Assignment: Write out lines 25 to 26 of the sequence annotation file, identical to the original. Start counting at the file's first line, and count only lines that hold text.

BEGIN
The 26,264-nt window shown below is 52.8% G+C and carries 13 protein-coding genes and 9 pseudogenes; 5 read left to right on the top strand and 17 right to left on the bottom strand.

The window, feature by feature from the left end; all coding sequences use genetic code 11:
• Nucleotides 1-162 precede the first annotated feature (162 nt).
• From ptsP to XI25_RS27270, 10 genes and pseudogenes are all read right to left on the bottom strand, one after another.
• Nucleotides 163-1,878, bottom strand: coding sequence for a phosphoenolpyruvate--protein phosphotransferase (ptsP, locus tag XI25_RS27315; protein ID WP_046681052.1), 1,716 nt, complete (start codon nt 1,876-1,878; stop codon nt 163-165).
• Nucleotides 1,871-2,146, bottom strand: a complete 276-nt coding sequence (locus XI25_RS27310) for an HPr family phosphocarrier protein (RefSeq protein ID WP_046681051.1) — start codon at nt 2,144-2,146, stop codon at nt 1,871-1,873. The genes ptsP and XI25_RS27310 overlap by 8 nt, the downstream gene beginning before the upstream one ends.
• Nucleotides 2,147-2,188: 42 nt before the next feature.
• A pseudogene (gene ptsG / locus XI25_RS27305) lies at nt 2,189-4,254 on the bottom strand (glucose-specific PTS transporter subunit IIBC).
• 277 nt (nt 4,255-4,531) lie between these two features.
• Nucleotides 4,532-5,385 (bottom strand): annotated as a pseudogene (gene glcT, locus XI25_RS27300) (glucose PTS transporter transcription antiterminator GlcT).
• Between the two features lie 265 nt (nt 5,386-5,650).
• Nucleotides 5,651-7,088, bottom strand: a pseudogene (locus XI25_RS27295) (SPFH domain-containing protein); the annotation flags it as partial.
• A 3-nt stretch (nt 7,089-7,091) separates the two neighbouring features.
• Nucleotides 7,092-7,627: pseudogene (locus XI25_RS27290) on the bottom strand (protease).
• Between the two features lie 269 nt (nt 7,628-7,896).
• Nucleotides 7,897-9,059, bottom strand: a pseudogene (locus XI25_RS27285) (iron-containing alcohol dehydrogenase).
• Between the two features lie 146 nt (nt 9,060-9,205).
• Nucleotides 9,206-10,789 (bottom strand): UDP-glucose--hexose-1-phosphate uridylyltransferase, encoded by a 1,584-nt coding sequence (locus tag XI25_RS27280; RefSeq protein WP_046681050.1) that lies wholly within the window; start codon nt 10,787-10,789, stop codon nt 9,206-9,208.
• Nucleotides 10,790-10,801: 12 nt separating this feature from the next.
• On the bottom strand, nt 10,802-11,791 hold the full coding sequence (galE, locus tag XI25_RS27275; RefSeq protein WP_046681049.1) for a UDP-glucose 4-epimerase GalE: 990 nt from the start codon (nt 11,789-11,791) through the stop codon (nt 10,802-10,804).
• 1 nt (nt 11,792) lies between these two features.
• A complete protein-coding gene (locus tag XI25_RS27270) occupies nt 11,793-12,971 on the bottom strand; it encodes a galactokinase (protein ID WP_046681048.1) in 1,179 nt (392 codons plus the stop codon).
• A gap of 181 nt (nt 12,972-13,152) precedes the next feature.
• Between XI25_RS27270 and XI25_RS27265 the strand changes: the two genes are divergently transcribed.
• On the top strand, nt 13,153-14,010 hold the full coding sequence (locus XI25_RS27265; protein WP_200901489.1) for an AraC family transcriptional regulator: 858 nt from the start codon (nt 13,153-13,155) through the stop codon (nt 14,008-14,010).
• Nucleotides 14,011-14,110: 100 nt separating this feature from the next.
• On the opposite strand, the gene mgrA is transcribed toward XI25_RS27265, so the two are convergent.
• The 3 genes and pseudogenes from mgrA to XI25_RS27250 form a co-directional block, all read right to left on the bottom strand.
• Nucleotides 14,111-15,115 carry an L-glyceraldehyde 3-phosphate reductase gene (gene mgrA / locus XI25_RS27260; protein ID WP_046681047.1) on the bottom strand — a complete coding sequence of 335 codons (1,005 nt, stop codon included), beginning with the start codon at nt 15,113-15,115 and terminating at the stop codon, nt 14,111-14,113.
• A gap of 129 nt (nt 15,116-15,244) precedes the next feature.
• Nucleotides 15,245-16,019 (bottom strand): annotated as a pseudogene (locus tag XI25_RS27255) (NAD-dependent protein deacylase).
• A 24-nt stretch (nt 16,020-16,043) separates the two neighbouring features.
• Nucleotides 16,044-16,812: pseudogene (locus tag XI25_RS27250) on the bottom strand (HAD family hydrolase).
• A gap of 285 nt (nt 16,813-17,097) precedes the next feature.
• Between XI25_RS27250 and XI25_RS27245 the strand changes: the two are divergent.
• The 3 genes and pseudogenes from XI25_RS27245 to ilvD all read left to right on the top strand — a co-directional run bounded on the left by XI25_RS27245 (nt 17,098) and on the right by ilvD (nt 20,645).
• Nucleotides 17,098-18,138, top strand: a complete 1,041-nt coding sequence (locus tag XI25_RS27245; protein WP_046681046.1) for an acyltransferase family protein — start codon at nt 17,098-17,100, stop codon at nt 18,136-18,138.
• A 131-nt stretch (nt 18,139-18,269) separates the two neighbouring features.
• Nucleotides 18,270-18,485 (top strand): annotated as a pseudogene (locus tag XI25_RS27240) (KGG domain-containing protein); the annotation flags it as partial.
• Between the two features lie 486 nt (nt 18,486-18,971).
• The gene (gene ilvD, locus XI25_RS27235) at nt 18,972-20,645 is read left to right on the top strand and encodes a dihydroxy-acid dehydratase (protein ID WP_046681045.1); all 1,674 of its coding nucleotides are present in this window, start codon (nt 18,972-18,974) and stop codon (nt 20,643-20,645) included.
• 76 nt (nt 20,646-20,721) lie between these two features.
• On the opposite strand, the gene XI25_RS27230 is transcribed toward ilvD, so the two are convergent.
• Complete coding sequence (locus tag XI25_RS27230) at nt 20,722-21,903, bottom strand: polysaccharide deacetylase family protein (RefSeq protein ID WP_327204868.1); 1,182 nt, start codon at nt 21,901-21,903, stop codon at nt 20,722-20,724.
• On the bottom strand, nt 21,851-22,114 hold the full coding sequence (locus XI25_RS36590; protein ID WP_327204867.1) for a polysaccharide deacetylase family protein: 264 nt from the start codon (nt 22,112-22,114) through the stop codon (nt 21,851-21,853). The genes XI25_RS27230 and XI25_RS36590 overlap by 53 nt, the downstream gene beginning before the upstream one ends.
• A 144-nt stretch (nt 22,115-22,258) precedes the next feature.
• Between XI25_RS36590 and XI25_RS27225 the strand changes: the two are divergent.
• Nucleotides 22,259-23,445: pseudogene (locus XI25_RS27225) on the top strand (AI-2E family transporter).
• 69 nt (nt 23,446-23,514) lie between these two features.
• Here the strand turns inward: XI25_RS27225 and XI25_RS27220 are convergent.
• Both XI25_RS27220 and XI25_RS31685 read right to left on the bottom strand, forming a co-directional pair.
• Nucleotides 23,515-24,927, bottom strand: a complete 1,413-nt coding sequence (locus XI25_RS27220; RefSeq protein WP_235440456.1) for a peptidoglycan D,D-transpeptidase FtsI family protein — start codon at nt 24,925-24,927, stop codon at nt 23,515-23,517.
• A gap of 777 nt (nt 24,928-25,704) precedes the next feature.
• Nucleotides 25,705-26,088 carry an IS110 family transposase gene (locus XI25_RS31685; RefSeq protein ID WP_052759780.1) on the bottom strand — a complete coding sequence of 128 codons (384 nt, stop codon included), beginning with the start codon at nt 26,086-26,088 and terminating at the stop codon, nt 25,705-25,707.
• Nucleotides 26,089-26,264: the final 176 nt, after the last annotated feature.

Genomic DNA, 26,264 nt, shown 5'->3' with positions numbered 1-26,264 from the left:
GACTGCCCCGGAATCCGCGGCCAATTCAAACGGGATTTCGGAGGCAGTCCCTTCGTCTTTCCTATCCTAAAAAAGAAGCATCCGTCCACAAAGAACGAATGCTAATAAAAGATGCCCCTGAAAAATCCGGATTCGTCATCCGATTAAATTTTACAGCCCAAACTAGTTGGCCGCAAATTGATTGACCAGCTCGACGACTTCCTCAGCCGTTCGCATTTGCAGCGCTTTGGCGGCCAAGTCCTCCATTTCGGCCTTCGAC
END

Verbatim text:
• On the top strand, nt 13,153-14,010 hold the full coding sequence (locus XI25_RS27265; protein WP_200901489.1) for an AraC family transcriptional regulator: 858 nt from the start codon (nt 13,153-13,155) through the stop codon (nt 14,008-14,010).
• Nucleotides 14,011-14,110: 100 nt separating this feature from the next.